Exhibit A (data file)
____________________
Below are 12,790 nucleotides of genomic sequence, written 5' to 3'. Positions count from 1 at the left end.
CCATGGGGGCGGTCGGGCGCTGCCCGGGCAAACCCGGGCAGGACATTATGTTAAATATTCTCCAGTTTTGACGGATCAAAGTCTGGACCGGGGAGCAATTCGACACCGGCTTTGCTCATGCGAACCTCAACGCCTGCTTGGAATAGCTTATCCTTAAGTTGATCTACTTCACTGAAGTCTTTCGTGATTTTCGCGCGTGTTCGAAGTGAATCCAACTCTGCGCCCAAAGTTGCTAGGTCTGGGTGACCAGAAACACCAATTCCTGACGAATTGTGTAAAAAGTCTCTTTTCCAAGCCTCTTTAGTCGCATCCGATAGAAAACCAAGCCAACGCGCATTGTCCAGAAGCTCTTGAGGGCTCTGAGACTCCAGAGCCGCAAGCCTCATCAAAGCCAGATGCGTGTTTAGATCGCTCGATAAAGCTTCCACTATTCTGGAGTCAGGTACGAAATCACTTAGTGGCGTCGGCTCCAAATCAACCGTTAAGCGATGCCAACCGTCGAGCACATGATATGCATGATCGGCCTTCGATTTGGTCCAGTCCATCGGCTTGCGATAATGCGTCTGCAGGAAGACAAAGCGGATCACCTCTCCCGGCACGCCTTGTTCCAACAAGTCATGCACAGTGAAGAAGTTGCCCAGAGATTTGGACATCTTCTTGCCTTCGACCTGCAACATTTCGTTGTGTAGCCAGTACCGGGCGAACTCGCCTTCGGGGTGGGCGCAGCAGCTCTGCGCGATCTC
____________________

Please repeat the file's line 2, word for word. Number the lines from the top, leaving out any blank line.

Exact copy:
CCATGGGGGCGGTCGGGCGCTGCCCGGGCAAACCCGGGCAGGACATTATGTTAAATATTCTCCAGTTTTGACGGATCAAAGTCTGGACCGGGGAGCAATTCGACACCGGCTTTGCTCATGCGAACCTCAACGCCTGCTTGGAATAGCTTATCCTTAAGTTGATCTACTTCACTGAAGTCTTTCGTGATTTTCGCGCGTGTTCGAAGTGAATCCAACTCTGCGCCCAAAGTTGCTAGGTCTGGGTGACCAGAAACACCAATTCCTGACGAATTGTGTAAAAAGTCTCTTTTCCAAGCCTCTTTAGTCGCATCCGATAGAAAACCAAGCCAACGCGCATTGTCCAGAAGCTCTTGAGGGCTCTGAGACTCCAGAGCCGCAAGCCTCATCAAAGCCAGATGCGTGTTTAGATCGCTCGATAAAGCTTCCACTATTCTGGAGTCAGGTACGAAATCACTTAGTGGCGTCGGCTCCAAATCAACCGTTAAGCGATGCCAACCGTCGAGCACATGATATGCATGATCGGCCTTCGATTTGGTCCAGTCCATCGGCTTGCGATAATGCGTCTGCAGGAAGACAAAGCGGATCACCTCTCCCGGCACGCCTTGTTCCAACAAGTCATGCACAGTGAAGAAGTTGCCCAGAGATTTGGACATCTTCTTGCCTTCGACCTGCAACATTTCGTTGTGTAGCCAGTACCGGGCGAACTCGCCTTCGGGGTGGGCGCAGCAGCTCTGCGCGATCTC